Oceanic art can be studied from a number of angles. This art can be approached from an anthropological or ethnographic aspect and from the perspective of art history or visual culture. This edition features studies of two individual sculptured objects from the Pacific that are approached from different research disciplines. Clémentine Débrosse has undertaken some meticulous research to provide a possible background and usage for the intricately carved Solomon Island coconut known as UEA 964 in the collection of the Sainsbury Centre in Norwich. Other works of art are so well-known and loved that they acquire nicknames and in Crispin Howarth’s article based on his recent presentation to the OAS in Sydney, we learn of the globe-trotting history and influence of the Lake Sentani sculpture with the nickname ‘the Lily’.
A number of Australian universities have extensive research collections of Aboriginal, Torres Strait and Pacific cultural material. While these very often began as exotic collections of ‘the other’, today we see a very different scholarship and approach to curation and exhibition. The involvement of Aboriginal curatorial staff as well as Yolŋu elders of the ‘home’ community in the preparation of the exhibition Gululu dhuwala djalkiri: welcome to the Yolŋu foundations at the Chau Chak Wing Museum which is also is a key theme of the review of the book Djalkiri-Yolŋu art, collaborations and collections. Making collections approachable is also the goal of the Lawrence Wilson Gallery with the review of the current exhibition of traditional, tourist and contemporary art Creatures: Ochred, Pokered, Carved & Twined.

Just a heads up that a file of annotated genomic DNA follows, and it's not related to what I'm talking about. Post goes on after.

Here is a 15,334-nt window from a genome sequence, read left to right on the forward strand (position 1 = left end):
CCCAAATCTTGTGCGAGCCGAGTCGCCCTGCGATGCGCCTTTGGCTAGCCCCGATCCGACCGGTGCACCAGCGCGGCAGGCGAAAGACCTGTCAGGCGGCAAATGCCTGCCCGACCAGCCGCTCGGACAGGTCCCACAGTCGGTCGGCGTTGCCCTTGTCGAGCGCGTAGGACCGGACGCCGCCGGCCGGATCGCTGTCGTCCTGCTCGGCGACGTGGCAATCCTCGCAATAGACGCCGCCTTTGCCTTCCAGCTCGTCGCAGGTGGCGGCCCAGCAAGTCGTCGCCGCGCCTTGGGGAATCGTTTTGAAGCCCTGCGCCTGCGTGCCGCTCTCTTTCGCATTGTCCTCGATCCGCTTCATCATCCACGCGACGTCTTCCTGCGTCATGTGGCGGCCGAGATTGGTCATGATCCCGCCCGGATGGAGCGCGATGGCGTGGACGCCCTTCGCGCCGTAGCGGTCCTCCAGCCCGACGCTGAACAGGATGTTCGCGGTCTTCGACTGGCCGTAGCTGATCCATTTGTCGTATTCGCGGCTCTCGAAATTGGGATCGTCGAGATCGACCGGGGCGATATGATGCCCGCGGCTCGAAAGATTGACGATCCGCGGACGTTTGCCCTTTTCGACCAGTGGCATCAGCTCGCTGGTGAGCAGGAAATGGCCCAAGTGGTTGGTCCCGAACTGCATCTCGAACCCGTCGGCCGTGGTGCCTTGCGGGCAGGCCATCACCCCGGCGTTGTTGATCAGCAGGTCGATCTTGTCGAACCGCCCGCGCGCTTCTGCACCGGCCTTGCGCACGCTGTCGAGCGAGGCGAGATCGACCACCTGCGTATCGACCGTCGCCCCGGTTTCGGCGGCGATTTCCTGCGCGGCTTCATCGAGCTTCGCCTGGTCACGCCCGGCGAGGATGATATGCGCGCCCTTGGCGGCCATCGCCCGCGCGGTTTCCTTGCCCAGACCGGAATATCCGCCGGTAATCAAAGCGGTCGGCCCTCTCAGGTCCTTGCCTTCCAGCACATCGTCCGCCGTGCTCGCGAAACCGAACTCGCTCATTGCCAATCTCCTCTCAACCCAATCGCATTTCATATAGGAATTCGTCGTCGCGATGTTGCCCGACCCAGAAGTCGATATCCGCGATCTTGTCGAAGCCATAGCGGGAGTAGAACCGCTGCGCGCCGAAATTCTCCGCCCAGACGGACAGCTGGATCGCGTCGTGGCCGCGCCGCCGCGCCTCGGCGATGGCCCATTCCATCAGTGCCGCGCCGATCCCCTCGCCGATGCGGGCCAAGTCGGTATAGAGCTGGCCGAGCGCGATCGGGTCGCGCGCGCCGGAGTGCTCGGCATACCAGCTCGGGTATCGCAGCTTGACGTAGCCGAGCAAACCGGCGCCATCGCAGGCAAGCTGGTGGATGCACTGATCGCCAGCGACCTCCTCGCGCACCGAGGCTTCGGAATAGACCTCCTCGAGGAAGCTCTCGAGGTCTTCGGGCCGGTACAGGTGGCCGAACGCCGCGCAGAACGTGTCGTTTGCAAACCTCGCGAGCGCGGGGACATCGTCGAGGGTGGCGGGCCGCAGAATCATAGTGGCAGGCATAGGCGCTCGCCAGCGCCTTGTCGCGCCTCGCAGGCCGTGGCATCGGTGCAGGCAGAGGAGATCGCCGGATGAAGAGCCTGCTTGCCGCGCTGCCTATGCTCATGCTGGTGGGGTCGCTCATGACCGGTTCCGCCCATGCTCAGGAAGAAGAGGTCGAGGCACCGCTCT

Art has the power to move us and the tributes paid in this edition to Dr Harry Beran speak of his love for the art of the Massim region and his ability to inspire this love in many of us. Bill Rathmell also reveals his favourite piece from a recent viewing of Bill Evan’s private gallery.
While the pandemic continues to curtail international travel plans for Australians, some sense of normalcy is returning with Michael Reid Gallery in Sydney having an exhibition of Phantom shields in June and also hosting a special launch of Chris Boylan and Jessica Phillip’s book Man Who Cannot Die – Phantom Shields of the New Guinea Highlands on Friday 19 June.